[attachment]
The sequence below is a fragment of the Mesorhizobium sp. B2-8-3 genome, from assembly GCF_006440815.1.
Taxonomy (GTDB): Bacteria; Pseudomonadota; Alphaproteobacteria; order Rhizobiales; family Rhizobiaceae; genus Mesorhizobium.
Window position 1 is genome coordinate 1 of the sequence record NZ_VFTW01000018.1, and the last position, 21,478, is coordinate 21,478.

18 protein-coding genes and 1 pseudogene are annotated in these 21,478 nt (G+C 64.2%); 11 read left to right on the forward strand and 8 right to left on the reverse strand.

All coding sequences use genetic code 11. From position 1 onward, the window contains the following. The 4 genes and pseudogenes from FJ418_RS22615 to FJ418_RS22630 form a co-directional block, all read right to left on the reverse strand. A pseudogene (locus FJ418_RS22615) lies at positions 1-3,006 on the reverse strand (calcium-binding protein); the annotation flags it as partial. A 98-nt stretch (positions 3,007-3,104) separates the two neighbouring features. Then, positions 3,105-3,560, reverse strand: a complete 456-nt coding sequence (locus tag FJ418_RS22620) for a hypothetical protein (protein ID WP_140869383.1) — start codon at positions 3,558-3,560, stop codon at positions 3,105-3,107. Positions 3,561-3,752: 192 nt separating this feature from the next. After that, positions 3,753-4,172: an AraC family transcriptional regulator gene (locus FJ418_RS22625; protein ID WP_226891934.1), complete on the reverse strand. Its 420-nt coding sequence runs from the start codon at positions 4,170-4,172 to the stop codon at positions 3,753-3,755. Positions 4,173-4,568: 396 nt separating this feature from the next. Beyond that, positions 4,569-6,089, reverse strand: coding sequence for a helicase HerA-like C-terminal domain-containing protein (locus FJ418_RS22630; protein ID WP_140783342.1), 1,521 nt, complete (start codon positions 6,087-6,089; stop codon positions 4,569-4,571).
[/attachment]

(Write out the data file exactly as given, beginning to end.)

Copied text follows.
The sequence below is a fragment of the Mesorhizobium sp. B2-8-3 genome, from assembly GCF_006440815.1.
Taxonomy (GTDB): Bacteria; Pseudomonadota; Alphaproteobacteria; order Rhizobiales; family Rhizobiaceae; genus Mesorhizobium.
Window position 1 is genome coordinate 1 of the sequence record NZ_VFTW01000018.1, and the last position, 21,478, is coordinate 21,478.

18 protein-coding genes and 1 pseudogene are annotated in these 21,478 nt (G+C 64.2%); 11 read left to right on the forward strand and 8 right to left on the reverse strand.

All coding sequences use genetic code 11. From position 1 onward, the window contains the following. The 4 genes and pseudogenes from FJ418_RS22615 to FJ418_RS22630 form a co-directional block, all read right to left on the reverse strand. A pseudogene (locus FJ418_RS22615) lies at positions 1-3,006 on the reverse strand (calcium-binding protein); the annotation flags it as partial. A 98-nt stretch (positions 3,007-3,104) separates the two neighbouring features. Then, positions 3,105-3,560, reverse strand: a complete 456-nt coding sequence (locus tag FJ418_RS22620) for a hypothetical protein (protein ID WP_140869383.1) — start codon at positions 3,558-3,560, stop codon at positions 3,105-3,107. Positions 3,561-3,752: 192 nt separating this feature from the next. After that, positions 3,753-4,172: an AraC family transcriptional regulator gene (locus FJ418_RS22625; protein ID WP_226891934.1), complete on the reverse strand. Its 420-nt coding sequence runs from the start codon at positions 4,170-4,172 to the stop codon at positions 3,753-3,755. Positions 4,173-4,568: 396 nt separating this feature from the next. Beyond that, positions 4,569-6,089, reverse strand: coding sequence for a helicase HerA-like C-terminal domain-containing protein (locus FJ418_RS22630; protein ID WP_140783342.1), 1,521 nt, complete (start codon positions 6,087-6,089; stop codon positions 4,569-4,571).